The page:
NEW DELHI: India is likely to have new national ambient air quality standards (NAAQS) in 2022, factoring in more pollutants, including ultra-fine particulate matter of less than PM2.5. The existing national standard was formulated 12 years ago.
The Central Pollution Control Board (CPCB) has already awarded the work of updating NAAQS to the IIT Kanpur-led team of experts, including scientists from IIT Delhi, National Physical Laboratory (NPL), NEERI and AIIMS. The team will recommend the revised standards by fine-tuning and broadening the pollutants’ base.
“A Memorandum of Understanding (MoU) will soon be signed between CPCB and IIT-Kanpur. The team will be given 12 months to finalise its report,” said an official in the environment ministry.
India’s first NAAQS was adopted in 1982 and subsequently revised in 1994 and 2009, factoring in eight pollutants— particulate matters (PM2.5 and PM10), sulphur dioxide, nitrogen dioxide, carbon monoxide, benzene, ammonia and ozone.
The expert group will examine the criteria adopted by different countries and WHO’s guidelines before arriving at its final suggestions. The scientists will also factor in India’s geographical position and meteorological conditions while recommending updates for the NAAQS.
“The group will submit its recommendations to CPCB which, in turn, will give its final go-ahead to it after considering views of stakeholders through public consultations,” said the official.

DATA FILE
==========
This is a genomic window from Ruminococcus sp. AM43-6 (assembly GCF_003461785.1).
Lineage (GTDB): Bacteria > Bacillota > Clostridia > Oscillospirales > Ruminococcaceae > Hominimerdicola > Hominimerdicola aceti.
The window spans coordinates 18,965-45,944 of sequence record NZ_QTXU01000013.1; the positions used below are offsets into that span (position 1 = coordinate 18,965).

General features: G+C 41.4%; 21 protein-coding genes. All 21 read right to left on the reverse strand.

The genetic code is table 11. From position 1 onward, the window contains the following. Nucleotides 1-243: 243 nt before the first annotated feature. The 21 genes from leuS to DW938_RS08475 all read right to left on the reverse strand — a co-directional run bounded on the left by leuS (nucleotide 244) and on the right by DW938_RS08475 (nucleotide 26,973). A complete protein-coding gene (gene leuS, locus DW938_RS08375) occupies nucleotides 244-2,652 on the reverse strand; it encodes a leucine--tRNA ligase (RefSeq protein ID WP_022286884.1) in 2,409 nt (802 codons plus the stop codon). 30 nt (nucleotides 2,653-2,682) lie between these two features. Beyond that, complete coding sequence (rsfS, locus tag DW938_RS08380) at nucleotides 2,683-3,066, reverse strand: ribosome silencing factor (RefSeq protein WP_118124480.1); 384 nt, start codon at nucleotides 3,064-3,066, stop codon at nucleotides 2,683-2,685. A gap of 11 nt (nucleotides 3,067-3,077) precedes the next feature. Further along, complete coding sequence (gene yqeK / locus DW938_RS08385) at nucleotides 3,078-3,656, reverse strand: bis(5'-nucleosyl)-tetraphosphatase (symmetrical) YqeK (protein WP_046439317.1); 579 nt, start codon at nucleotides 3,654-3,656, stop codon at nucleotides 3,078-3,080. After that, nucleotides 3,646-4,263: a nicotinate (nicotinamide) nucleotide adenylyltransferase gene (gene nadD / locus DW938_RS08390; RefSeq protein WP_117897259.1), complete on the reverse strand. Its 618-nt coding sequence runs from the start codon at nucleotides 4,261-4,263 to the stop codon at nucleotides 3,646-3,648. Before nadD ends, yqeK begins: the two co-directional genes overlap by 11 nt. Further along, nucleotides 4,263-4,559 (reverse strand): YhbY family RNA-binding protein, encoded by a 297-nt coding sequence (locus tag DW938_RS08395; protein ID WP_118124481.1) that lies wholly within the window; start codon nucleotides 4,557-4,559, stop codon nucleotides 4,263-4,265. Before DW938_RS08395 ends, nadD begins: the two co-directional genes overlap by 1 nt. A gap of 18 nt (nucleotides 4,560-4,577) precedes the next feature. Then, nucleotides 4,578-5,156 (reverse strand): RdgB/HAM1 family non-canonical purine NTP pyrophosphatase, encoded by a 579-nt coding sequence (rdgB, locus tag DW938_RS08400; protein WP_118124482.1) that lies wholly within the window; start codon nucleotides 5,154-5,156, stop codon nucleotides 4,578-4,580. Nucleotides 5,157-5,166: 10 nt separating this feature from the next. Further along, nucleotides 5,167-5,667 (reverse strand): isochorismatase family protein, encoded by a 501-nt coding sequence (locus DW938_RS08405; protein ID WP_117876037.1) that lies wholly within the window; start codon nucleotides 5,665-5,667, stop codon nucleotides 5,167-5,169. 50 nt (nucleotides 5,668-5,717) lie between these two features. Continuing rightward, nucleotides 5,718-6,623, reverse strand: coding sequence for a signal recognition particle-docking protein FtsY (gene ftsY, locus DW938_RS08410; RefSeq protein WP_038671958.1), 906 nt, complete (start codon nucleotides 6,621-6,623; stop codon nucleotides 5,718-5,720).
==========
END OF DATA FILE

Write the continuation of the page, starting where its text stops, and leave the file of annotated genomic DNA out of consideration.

Besides expanding the scope of measurements for different pollutants by redefining areas, time period for long and short-term values and frequency of measurements, the group will also analyse effects of air pollutants on human health and vegetation.
The ‘scope of work’ for the group, accessed by TOI, shows that the team will conduct primary health surveys at multiple locations, where high concentrations of various pollutants are reported, for establishing the “health effects of various pollutants”. The locations for this survey will be decided in consultation with CPCB.
Suggestions on guidelines for designing of monitoring network, setting up of monitoring locations, data validation protocol, review of ‘air quality index’ (AQI) and use of various technologies for monitoring are also part of the ‘scope of work’ for the expert group.